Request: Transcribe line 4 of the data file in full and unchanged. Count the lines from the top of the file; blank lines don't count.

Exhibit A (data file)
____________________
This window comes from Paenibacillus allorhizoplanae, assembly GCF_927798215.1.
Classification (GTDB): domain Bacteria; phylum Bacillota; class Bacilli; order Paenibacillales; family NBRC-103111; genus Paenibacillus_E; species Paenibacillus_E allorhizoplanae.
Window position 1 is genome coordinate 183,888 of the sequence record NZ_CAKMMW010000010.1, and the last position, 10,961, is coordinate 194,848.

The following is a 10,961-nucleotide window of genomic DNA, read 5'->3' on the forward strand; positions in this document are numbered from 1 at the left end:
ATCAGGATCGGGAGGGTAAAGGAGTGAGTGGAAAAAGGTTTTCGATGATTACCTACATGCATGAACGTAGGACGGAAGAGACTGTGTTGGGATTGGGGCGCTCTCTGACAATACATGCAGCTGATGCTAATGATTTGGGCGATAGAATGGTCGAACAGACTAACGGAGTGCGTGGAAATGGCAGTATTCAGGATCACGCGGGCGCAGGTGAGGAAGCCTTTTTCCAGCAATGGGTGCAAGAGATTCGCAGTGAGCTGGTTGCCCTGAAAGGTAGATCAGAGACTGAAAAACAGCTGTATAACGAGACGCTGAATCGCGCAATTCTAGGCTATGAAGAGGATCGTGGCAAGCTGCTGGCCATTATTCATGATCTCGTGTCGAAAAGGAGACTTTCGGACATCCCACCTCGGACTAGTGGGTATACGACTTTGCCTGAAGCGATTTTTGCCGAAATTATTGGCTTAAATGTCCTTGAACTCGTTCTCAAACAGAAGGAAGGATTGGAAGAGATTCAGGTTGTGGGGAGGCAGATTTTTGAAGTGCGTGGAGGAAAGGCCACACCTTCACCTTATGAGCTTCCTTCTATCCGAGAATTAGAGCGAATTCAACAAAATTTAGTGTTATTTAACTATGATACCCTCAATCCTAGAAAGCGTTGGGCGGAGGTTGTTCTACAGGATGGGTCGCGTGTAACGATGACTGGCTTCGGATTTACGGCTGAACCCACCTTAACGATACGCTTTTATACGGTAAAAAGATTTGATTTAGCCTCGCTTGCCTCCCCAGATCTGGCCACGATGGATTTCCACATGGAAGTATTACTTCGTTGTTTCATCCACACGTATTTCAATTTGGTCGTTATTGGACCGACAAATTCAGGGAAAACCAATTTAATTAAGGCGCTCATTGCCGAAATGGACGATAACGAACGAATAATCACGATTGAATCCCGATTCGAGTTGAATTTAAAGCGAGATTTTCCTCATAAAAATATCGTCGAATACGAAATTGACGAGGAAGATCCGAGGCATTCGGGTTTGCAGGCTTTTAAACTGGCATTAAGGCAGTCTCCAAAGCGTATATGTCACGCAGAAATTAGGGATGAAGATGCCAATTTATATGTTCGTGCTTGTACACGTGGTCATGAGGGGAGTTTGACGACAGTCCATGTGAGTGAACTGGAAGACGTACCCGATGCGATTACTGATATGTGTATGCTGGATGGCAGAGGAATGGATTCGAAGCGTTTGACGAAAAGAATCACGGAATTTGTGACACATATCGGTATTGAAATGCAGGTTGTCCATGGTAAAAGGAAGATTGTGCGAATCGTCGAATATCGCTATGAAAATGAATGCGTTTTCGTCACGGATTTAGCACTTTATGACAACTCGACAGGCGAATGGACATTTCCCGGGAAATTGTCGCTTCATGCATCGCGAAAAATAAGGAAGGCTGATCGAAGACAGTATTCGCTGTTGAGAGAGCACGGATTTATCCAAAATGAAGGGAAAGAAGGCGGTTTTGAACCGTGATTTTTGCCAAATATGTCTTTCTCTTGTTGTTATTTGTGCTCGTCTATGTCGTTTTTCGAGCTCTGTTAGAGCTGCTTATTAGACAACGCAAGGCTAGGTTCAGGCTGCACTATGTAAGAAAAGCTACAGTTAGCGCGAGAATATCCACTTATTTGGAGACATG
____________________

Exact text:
The following is a 10,961-nucleotide window of genomic DNA, read 5'->3' on the forward strand; positions in this document are numbered from 1 at the left end: